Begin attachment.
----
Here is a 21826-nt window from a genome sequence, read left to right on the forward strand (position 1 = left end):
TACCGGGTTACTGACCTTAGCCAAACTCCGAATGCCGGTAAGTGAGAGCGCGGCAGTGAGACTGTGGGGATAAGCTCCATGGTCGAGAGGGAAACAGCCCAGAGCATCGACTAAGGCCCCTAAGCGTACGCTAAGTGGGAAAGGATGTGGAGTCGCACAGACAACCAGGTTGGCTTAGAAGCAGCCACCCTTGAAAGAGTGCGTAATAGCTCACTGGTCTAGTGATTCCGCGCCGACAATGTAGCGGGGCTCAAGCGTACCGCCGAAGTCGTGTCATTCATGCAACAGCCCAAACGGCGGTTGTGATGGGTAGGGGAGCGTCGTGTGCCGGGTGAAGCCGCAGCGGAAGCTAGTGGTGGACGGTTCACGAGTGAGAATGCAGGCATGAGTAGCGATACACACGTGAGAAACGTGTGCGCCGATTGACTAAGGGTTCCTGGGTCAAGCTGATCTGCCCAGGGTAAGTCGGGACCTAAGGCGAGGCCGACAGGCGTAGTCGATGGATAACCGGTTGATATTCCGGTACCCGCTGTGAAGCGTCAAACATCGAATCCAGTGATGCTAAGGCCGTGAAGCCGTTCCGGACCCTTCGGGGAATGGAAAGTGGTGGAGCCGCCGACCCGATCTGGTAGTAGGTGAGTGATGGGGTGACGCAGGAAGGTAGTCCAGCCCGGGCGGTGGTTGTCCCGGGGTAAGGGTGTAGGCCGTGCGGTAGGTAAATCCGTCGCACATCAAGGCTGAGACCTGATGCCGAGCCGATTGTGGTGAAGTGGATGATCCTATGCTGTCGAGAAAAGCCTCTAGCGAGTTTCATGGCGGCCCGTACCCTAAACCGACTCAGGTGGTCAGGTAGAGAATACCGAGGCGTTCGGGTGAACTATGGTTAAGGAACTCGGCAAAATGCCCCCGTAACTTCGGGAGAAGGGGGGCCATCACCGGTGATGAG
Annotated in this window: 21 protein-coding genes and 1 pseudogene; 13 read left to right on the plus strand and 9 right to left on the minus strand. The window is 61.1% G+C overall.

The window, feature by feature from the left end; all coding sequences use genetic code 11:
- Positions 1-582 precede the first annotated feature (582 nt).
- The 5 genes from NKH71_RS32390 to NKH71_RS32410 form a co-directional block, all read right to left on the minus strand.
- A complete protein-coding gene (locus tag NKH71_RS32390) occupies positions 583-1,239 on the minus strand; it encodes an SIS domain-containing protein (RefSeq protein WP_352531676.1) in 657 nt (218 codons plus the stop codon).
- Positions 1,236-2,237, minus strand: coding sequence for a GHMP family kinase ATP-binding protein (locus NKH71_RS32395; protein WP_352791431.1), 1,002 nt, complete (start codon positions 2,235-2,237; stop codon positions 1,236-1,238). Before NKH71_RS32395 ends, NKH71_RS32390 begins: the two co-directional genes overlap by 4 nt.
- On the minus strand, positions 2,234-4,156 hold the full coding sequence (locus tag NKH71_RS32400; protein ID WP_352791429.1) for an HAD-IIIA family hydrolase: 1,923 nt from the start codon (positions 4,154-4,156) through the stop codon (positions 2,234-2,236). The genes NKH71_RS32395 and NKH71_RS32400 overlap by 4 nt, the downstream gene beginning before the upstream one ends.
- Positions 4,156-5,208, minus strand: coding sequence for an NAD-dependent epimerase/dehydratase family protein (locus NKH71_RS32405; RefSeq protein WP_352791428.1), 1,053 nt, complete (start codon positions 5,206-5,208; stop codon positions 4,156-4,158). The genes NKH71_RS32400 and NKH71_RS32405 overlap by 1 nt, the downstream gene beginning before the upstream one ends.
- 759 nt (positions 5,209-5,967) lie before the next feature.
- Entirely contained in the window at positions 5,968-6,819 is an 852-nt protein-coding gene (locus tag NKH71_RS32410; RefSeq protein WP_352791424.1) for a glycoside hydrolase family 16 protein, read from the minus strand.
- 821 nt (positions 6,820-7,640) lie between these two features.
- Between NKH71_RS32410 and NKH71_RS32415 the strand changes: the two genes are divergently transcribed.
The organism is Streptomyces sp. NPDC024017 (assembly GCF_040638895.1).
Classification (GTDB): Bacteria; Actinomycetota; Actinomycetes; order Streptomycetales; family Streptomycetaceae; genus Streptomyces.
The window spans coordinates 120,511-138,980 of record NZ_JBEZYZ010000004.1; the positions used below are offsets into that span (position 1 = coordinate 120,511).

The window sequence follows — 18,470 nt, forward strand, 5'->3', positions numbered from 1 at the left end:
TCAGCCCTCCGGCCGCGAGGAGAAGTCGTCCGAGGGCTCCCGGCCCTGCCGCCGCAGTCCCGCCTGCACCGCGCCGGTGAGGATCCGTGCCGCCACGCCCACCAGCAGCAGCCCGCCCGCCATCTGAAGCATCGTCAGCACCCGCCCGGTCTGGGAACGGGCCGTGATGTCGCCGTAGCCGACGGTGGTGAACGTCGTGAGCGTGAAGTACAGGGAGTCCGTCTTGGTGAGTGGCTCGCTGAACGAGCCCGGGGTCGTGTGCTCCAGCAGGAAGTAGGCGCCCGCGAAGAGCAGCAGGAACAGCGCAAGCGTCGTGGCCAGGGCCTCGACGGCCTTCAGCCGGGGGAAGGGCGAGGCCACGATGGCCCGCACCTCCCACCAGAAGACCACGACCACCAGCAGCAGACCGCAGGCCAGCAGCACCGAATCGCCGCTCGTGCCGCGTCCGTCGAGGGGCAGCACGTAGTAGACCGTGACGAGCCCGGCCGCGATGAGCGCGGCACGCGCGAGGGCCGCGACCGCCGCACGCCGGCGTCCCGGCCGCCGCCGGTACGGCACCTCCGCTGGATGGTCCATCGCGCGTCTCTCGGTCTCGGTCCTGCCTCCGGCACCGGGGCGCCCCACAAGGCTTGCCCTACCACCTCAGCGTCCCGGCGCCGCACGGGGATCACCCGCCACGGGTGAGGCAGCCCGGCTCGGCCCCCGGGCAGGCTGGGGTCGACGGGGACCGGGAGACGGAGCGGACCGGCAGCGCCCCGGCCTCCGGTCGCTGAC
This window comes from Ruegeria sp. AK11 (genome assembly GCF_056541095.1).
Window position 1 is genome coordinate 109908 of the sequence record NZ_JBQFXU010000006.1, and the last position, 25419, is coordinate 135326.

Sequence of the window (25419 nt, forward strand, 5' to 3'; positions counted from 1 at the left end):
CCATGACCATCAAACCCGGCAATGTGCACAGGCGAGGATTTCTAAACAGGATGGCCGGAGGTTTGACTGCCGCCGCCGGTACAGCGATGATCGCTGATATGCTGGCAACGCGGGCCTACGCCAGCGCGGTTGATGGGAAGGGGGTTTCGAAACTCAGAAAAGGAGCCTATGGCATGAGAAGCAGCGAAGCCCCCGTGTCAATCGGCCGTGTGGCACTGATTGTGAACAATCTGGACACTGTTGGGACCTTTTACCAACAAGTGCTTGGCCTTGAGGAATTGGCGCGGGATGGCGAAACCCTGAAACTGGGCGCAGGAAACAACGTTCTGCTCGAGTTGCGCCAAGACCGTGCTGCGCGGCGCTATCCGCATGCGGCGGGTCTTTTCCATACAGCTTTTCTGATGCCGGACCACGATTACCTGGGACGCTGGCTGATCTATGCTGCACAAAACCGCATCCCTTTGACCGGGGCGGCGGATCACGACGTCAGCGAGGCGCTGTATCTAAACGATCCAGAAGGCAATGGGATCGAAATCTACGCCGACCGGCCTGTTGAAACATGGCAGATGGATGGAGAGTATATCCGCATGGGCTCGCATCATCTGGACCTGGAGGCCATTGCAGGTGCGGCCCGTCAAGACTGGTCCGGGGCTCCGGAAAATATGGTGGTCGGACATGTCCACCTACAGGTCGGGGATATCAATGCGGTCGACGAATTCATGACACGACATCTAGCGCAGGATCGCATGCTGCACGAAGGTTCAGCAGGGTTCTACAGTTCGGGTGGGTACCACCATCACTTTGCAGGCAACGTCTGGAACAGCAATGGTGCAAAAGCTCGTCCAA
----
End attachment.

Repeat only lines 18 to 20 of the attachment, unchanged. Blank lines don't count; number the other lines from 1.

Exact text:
The window sequence follows — 18,470 nt, forward strand, 5'->3', positions numbered from 1 at the left end:
TCAGCCCTCCGGCCGCGAGGAGAAGTCGTCCGAGGGCTCCCGGCCCTGCCGCCGCAGTCCCGCCTGCACCGCGCCGGTGAGGATCCGTGCCGCCACGCCCACCAGCAGCAGCCCGCCCGCCATCTGAAGCATCGTCAGCACCCGCCCGGTCTGGGAACGGGCCGTGATGTCGCCGTAGCCGACGGTGGTGAACGTCGTGAGCGTGAAGTACAGGGAGTCCGTCTTGGTGAGTGGCTCGCTGAACGAGCCCGGGGTCGTGTGCTCCAGCAGGAAGTAGGCGCCCGCGAAGAGCAGCAGGAACAGCGCAAGCGTCGTGGCCAGGGCCTCGACGGCCTTCAGCCGGGGGAAGGGCGAGGCCACGATGGCCCGCACCTCCCACCAGAAGACCACGACCACCAGCAGCAGACCGCAGGCCAGCAGCACCGAATCGCCGCTCGTGCCGCGTCCGTCGAGGGGCAGCACGTAGTAGACCGTGACGAGCCCGGCCGCGATGAGCGCGGCACGCGCGAGGGCCGCGACCGCCGCACGCCGGCGTCCCGGCCGCCGCCGGTACGGCACCTCCGCTGGATGGTCCATCGCGCGTCTCTCGGTCTCGGTCCTGCCTCCGGCACCGGGGCGCCCCACAAGGCTTGCCCTACCACCTCAGCGTCCCGGCGCCGCACGGGGATCACCCGCCACGGGTGAGGCAGCCCGGCTCGGCCCCCGGGCAGGCTGGGGTCGACGGGGACCGGGAGACGGAGCGGACCGGCAGCGCCCCGGCCTCCGGTCGCTGAC
This window comes from Ruegeria sp. AK11 (genome assembly GCF_056541095.1).